Gov. Reeves proclaims March as Wildfire Prevention Month in Mississippi
Wildfire Prevention Month highlights the responsibility of Mississippians to help protect forests, their homes, and, ultimately, their lives by focusing on how to prevent wildfires.
Gov. Tate Reeves has proclaimed March as “Wildfire Prevention Month” in Mississippi, announced the Mississippi Forestry Commission (MFC).
Historically, March has one of the highest wildfire occurrence rates of the year due to the transition from winter to spring, dry vegetation, and windy conditions. Wildfire Prevention Month highlights the responsibility of Mississippians to help protect forests, their homes, and, ultimately, their lives by focusing on how to prevent wildfires.
Mississippi has had an early start to the wildfire season this year. Deficient rainfall plays a vital role in the severity of a fire season, and most of the state has had long intervals of below-average rainfall. A Red Flag Warning was issued for Mississippi in February when low relative humidity and high winds combined to produce an increased risk of fire danger.
On February 15, MFC Wildland Firefighters suppressed and contained 87 wildfires that burned over 4,600 acres, the most wildfires in a single day since 2019. In February, Mississippi had 440 wildfires that burned 15,640 acres. MFC Wildland Firefighters saved 265 houses, commercial buildings, and other structures. Wildfires damaged or destroyed three homes, commercial buildings, and other structures.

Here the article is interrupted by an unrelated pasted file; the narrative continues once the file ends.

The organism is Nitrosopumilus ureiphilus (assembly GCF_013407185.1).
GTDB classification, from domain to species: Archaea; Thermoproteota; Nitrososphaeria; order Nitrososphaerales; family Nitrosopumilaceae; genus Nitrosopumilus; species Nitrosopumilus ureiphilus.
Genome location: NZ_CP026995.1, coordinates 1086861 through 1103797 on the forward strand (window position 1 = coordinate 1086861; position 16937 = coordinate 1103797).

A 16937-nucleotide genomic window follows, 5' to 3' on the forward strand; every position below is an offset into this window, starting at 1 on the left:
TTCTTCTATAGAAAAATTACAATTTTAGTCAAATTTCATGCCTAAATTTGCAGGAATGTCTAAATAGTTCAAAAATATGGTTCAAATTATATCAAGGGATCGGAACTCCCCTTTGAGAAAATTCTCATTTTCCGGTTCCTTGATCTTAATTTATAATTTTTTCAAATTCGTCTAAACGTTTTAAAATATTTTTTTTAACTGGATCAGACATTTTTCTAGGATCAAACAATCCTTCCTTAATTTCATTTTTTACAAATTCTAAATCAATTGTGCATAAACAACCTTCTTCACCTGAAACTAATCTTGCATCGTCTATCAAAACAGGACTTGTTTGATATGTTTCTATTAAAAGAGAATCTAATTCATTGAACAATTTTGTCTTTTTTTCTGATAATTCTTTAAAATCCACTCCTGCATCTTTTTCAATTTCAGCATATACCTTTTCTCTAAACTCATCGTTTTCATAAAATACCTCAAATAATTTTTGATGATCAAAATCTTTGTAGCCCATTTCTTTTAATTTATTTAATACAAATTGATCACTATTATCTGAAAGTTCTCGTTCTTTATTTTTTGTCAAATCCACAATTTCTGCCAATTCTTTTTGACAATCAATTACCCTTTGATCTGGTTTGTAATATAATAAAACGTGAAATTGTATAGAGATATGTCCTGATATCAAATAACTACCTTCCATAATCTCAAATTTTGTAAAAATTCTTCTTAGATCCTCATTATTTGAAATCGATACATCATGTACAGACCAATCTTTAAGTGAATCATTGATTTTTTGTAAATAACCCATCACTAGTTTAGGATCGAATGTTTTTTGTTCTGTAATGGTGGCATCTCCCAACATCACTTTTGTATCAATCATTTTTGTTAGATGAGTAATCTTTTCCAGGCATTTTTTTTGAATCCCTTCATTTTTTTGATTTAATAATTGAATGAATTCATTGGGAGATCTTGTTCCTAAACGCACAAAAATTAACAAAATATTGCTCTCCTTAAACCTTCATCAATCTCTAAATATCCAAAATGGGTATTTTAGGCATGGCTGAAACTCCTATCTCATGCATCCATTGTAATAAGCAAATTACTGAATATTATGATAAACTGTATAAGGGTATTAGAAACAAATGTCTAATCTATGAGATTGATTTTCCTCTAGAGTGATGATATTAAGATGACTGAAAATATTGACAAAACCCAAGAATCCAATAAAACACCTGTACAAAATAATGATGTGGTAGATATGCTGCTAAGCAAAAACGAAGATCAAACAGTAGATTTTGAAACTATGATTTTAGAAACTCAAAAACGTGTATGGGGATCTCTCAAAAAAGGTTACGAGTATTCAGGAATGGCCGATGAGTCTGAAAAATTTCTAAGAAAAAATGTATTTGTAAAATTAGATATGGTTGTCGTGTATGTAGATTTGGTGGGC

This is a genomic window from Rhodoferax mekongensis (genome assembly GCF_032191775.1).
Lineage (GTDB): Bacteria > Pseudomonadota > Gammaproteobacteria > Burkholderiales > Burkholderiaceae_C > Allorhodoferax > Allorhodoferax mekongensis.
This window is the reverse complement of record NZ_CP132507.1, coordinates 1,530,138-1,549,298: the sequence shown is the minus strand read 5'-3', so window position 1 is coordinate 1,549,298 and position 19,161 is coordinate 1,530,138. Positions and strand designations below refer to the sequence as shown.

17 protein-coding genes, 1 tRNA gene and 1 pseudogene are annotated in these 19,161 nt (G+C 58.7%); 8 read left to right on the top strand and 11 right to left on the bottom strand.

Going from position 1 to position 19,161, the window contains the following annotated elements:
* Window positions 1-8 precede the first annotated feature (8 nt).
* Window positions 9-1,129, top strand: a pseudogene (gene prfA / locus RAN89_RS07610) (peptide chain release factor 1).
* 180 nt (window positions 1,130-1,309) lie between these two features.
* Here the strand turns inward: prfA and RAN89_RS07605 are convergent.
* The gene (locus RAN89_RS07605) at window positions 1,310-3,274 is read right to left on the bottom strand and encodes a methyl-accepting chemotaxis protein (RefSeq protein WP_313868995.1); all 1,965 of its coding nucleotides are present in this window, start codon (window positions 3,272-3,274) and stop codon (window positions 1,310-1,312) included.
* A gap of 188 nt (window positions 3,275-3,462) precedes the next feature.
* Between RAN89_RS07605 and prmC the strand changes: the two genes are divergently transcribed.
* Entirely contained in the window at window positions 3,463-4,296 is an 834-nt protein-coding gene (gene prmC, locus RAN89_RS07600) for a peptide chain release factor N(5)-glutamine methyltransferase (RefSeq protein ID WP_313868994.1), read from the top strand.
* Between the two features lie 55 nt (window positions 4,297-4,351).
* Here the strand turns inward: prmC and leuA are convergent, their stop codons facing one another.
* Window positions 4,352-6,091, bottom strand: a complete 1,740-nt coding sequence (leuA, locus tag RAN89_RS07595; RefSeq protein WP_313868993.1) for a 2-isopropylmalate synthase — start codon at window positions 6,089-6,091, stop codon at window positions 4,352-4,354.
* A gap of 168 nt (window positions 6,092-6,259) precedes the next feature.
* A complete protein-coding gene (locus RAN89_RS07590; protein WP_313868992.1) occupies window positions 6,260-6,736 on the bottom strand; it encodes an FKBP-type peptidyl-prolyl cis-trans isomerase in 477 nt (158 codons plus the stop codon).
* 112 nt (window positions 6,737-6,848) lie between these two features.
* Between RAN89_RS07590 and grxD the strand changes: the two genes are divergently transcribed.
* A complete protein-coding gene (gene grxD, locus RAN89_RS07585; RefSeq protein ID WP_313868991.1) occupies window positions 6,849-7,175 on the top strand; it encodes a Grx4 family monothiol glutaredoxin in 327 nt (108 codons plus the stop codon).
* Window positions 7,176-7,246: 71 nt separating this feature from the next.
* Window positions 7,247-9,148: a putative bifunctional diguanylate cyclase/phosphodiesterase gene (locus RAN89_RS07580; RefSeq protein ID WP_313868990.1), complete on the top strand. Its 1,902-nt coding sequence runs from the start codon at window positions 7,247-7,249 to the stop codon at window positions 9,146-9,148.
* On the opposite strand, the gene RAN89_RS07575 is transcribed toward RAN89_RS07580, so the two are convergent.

“Few fires in Mississippi are ignited by lightning or natural causes,” said Russell Bozeman, MFC state forester, “most are started by accidental activities by people. The leading cause of wildfires in our state is escaped debris burns, therefore with proper care, these fires could have been prevented.”
- Check for local or statewide burn bans.
- Check the local weather forecast. Do not burn on dry, windy days.
- Choose a safe burn site, away from flammable materials, and surround the ground around your burn site with bare dirt or gravel.
- Only burn untreated wood debris. Plastic, rubber tires, or other manufactured materials may not be burned.
- Always have a water source close by.
- Never leave a fire unattended.
“Mississippi’s 19.2 million acres of forestland are vital to the health and well-being of the state,” Bozeman said. “The MFC thanks Gov. Reeves for his proclamation, and we ask all Mississippians to be responsible when burning on their property. Remember, only YOU can prevent wildfires.”
To report a wildfire, call 833-MFC-Fire. Contact law enforcement if you suspect someone of violating local burn bans or burning prohibited items.
For more wildfire prevention information, visit mfc.ms.gov and follow @MSForestryComm on Facebook, Twitter, Instagram, and YouTube.